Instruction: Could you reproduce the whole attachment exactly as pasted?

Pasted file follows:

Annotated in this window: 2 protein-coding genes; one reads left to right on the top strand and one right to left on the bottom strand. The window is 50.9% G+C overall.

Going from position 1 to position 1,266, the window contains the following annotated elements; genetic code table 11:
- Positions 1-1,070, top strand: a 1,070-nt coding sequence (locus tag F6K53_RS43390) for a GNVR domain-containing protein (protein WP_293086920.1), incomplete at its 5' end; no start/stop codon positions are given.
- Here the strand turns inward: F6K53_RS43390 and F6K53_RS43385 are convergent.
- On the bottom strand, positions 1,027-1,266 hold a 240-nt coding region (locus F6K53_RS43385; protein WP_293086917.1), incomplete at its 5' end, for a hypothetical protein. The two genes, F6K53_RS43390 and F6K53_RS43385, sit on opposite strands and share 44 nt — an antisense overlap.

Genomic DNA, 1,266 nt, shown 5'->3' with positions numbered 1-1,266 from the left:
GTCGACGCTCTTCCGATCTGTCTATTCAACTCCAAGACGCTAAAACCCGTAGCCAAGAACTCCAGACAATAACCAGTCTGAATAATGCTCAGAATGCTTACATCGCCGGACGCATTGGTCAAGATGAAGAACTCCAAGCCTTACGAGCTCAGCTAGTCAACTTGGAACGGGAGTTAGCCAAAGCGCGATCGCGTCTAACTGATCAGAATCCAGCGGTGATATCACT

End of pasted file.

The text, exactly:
Annotated in this window: 2 protein-coding genes; one reads left to right on the top strand and one right to left on the bottom strand. The window is 50.9% G+C overall.

Going from position 1 to position 1,266, the window contains the following annotated elements; genetic code table 11:
- Positions 1-1,070, top strand: a 1,070-nt coding sequence (locus tag F6K53_RS43390) for a GNVR domain-containing protein (protein WP_293086920.1), incomplete at its 5' end; no start/stop codon positions are given.
- Here the strand turns inward: F6K53_RS43390 and F6K53_RS43385 are convergent.
- On the bottom strand, positions 1,027-1,266 hold a 240-nt coding region (locus F6K53_RS43385; protein WP_293086917.1), incomplete at its 5' end, for a hypothetical protein. The two genes, F6K53_RS43390 and F6K53_RS43385, sit on opposite strands and share 44 nt — an antisense overlap.

Genomic DNA, 1,266 nt, shown 5'->3' with positions numbered 1-1,266 from the left:
GTCGACGCTCTTCCGATCTGTCTATTCAACTCCAAGACGCTAAAACCCGTAGCCAAGAACTCCAGACAATAACCAGTCTGAATAATGCTCAGAATGCTTACATCGCCGGACGCATTGGTCAAGATGAAGAACTCCAAGCCTTACGAGCTCAGCTAGTCAACTTGGAACGGGAGTTAGCCAAAGCGCGATCGCGTCTAACTGATCAGAATCCAGCGGTGATATCACT